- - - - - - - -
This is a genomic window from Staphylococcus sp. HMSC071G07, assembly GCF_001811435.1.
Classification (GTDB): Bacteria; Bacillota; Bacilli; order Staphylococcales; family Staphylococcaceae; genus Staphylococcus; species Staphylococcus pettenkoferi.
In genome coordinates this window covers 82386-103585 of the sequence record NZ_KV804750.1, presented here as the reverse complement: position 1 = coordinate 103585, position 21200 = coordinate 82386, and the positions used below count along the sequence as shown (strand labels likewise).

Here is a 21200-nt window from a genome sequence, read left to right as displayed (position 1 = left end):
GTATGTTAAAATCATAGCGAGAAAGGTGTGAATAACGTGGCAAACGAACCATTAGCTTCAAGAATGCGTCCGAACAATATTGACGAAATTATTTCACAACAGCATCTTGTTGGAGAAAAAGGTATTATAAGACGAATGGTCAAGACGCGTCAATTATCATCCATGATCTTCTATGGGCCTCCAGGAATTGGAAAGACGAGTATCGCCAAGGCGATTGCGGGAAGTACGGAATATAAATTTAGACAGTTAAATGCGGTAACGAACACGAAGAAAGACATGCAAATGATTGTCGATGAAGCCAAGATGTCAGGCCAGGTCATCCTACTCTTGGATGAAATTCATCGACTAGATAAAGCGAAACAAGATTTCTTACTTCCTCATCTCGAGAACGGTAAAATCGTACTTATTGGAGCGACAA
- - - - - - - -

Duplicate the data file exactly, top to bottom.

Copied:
This is a genomic window from Staphylococcus sp. HMSC071G07, assembly GCF_001811435.1.
Classification (GTDB): Bacteria; Bacillota; Bacilli; order Staphylococcales; family Staphylococcaceae; genus Staphylococcus; species Staphylococcus pettenkoferi.
In genome coordinates this window covers 82386-103585 of the sequence record NZ_KV804750.1, presented here as the reverse complement: position 1 = coordinate 103585, position 21200 = coordinate 82386, and the positions used below count along the sequence as shown (strand labels likewise).

Here is a 21200-nt window from a genome sequence, read left to right as displayed (position 1 = left end):
GTATGTTAAAATCATAGCGAGAAAGGTGTGAATAACGTGGCAAACGAACCATTAGCTTCAAGAATGCGTCCGAACAATATTGACGAAATTATTTCACAACAGCATCTTGTTGGAGAAAAAGGTATTATAAGACGAATGGTCAAGACGCGTCAATTATCATCCATGATCTTCTATGGGCCTCCAGGAATTGGAAAGACGAGTATCGCCAAGGCGATTGCGGGAAGTACGGAATATAAATTTAGACAGTTAAATGCGGTAACGAACACGAAGAAAGACATGCAAATGATTGTCGATGAAGCCAAGATGTCAGGCCAGGTCATCCTACTCTTGGATGAAATTCATCGACTAGATAAAGCGAAACAAGATTTCTTACTTCCTCATCTCGAGAACGGTAAAATCGTACTTATTGGAGCGACAA